Asia Pac: Debt refinancing risks look low

Debt refinancing risk looks low for Asia Pacific as the vast majority of the region's bonds are highly-rated and therefore better placed to withstand market volatility and stress, according to S&P, the global rating agency.

The ratings firm said the greatest source of refinancing risk includes high and rising corporate debt in China, rising interest rates, changes to trade or tax policy coming from the Trump Administration and the geopolitical situation regarding North Korea.

On a positive note, S&P said credit quality could strengthen in some sectors in the region, as commodity prices continue to rebound which would be especially helpful to Australian exporters.

“And, while strong credit growth in China contributed to its sovereign credit rating downgrade to 'A+' last month, the ratings agency predicts that the country will maintain its robust economic growth. said Diane Vazza, head of S&P global fixed income research.

“Continued steady growth from both Japan and Australia could reduce uncertainty in the coming years," she said.

The agency said that some US$1.1 trillion of Asia-Pacific corporate debt that it rates will mature from the second half of 2017 through 2022.

This represents 11 per cent of debt maturing globally.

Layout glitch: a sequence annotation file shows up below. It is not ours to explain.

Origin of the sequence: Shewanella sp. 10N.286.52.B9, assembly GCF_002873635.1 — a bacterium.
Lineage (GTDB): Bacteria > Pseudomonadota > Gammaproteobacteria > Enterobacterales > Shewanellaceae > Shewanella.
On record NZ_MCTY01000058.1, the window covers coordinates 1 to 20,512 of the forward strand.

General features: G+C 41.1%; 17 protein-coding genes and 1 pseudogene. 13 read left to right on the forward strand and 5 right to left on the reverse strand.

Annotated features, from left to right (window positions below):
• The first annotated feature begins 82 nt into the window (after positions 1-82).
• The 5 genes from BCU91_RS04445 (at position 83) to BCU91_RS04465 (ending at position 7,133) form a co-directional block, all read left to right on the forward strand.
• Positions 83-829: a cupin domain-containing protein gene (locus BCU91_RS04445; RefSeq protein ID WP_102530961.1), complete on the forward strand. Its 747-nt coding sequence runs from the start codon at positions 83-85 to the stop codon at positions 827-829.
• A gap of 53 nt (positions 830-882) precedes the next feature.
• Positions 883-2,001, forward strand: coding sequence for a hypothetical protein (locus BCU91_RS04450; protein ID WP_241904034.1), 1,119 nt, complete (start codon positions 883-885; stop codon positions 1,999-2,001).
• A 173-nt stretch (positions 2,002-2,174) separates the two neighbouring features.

Some US$110 billion is scheduled to mature in the second half of 2017.

This will rise to US$205 billion in 2018 and US$242 billion in 2019, before declining to US$227 billion in 2020.

Not much junk

In addition, the agency added, refinancing risk remains low as just 11 per cent of the total Asia-Pacific rated debt maturing through 2022 is junk-rated.

Of the US$1.1 trillion of Asia-Pacific rated financial and nonfinancial corporate debt set to mature between the second half of 2017 and 2022, the majority is from issuers in Australia, Japan, and China.

"Financial services companies account for 55 per cent of this Asia-Pacific debt, and 97 per cent of this debt is rated investment grade which should help temper the region's overall refinancing risk,” Vazza noted.

About $23.7 billion of Asia-Pacific debt rated 'B-' and lower will mature in the second half of 2017 through 2022, and the largest share of this is from Chinese issuers, particularly those from the homebuilder and real estate sector.

Companies in Australia, New Zealand, and Japan account for 64 per cent of the debt maturing through 2022, while companies in Asia (excluding Japan) account for the remaining 36 per cent.

“Companies from Japan, Australia, and New Zealand have $79 billion in rated corporate debt set to mature in the second half of 2017; however, we expect that some of this debt remaining in the second half of the year may already have been accommodated by the credit market, given normal data-reporting lags,” the S&P bond specialist added.

These maturities rise in 2018 to US$144 billion and to US$154 billion in 2019 before declining to US$137 billion and US$116 billion in 2020 and 2021, respectively.

Of this maturing debt in Japan, Australia, and New Zealand, 58 per cent is from the banks and insurers, which have a large proportion (30 per cent) of debt scheduled to mature through 2018.

In Asia (excluding Japan) the amount of rated corporate debt scheduled to mature in the second half of 2017 is US$30 billion, and the annual maturities are scheduled to increase to US$62 billion in 2018, US$89 billion in 2019, and rise to a high of US$90 billion in 2020.

Through 2022, about 51 per cent of the total debt is from nonfinancial companies.

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